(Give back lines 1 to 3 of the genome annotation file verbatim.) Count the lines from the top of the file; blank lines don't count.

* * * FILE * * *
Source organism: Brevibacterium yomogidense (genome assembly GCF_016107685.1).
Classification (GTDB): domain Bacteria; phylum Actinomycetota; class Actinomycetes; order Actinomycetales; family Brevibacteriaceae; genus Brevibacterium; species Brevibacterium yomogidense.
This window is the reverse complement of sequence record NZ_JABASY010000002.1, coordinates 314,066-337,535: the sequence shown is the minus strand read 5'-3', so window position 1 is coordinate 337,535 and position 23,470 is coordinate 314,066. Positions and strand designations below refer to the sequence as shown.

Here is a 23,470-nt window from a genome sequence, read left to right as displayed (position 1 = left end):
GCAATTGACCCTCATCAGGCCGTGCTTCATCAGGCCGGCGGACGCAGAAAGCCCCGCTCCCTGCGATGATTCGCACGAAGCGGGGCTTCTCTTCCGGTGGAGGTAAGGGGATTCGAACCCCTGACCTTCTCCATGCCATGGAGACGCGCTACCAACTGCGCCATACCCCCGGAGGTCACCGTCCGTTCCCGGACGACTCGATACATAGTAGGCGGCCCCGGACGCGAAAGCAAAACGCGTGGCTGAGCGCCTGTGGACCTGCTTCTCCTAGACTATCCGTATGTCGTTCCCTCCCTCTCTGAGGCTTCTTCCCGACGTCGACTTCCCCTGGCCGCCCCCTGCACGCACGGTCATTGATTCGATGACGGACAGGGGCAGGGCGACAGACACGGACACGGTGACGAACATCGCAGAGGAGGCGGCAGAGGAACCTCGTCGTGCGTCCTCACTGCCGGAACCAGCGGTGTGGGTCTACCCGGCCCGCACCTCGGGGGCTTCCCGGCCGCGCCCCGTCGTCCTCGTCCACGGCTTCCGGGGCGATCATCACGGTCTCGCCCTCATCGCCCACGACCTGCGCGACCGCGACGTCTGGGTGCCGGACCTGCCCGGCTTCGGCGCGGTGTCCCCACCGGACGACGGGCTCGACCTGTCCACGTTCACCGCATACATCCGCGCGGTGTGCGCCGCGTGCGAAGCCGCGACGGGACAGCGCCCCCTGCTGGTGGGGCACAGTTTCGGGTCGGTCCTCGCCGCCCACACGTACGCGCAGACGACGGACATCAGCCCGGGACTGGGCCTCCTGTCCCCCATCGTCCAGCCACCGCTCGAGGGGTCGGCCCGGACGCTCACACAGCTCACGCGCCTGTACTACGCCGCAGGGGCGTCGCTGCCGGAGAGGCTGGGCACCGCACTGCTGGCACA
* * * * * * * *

Source organism: Brevibacterium yomogidense (genome assembly GCF_016107685.1).
Classification (GTDB): domain Bacteria; phylum Actinomycetota; class Actinomycetes; order Actinomycetales; family Brevibacteriaceae; genus Brevibacterium; species Brevibacterium yomogidense.
This window is the reverse complement of sequence record NZ_JABASY010000002.1, coordinates 314,066-337,535: the sequence shown is the minus strand read 5'-3', so window position 1 is coordinate 337,535 and position 23,470 is coordinate 314,066. Positions and strand designations below refer to the sequence as shown.